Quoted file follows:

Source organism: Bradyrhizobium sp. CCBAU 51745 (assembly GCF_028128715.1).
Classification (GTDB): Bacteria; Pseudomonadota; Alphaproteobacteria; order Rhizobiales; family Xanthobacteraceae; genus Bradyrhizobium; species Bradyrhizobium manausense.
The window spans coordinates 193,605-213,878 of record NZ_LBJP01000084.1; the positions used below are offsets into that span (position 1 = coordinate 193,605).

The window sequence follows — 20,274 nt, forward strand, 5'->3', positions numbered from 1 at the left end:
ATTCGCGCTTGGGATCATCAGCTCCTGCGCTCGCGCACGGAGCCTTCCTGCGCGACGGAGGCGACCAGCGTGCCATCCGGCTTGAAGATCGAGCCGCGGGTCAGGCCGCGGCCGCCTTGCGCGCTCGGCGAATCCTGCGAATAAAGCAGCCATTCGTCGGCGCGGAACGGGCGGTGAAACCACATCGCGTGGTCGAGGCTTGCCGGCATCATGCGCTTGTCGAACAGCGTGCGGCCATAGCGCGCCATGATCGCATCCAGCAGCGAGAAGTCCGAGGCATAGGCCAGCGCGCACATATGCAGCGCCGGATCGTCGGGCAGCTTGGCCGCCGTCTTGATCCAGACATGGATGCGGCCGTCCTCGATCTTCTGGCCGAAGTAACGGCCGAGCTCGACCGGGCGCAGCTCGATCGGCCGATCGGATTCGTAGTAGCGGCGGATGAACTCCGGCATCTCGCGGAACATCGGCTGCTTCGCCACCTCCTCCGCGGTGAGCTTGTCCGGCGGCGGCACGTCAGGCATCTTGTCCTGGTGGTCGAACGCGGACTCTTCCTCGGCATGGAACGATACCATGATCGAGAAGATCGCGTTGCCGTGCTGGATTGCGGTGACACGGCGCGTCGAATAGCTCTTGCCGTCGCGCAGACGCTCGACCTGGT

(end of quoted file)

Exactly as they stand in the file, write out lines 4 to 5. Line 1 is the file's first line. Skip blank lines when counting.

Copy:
The window sequence follows — 20,274 nt, forward strand, 5'->3', positions numbered from 1 at the left end:
ATTCGCGCTTGGGATCATCAGCTCCTGCGCTCGCGCACGGAGCCTTCCTGCGCGACGGAGGCGACCAGCGTGCCATCCGGCTTGAAGATCGAGCCGCGGGTCAGGCCGCGGCCGCCTTGCGCGCTCGGCGAATCCTGCGAATAAAGCAGCCATTCGTCGGCGCGGAACGGGCGGTGAAACCACATCGCGTGGTCGAGGCTTGCCGGCATCATGCGCTTGTCGAACAGCGTGCGGCCATAGCGCGCCATGATCGCATCCAGCAGCGAGAAGTCCGAGGCATAGGCCAGCGCGCACATATGCAGCGCCGGATCGTCGGGCAGCTTGGCCGCCGTCTTGATCCAGACATGGATGCGGCCGTCCTCGATCTTCTGGCCGAAGTAACGGCCGAGCTCGACCGGGCGCAGCTCGATCGGCCGATCGGATTCGTAGTAGCGGCGGATGAACTCCGGCATCTCGCGGAACATCGGCTGCTTCGCCACCTCCTCCGCGGTGAGCTTGTCCGGCGGCGGCACGTCAGGCATCTTGTCCTGGTGGTCGAACGCGGACTCTTCCTCGGCATGGAACGATACCATGATCGAGAAGATCGCGTTGCCGTGCTGGATTGCGGTGACACGGCGCGTCGAATAGCTCTTGCCGTCGCGCAGACGCTCGACCTGGT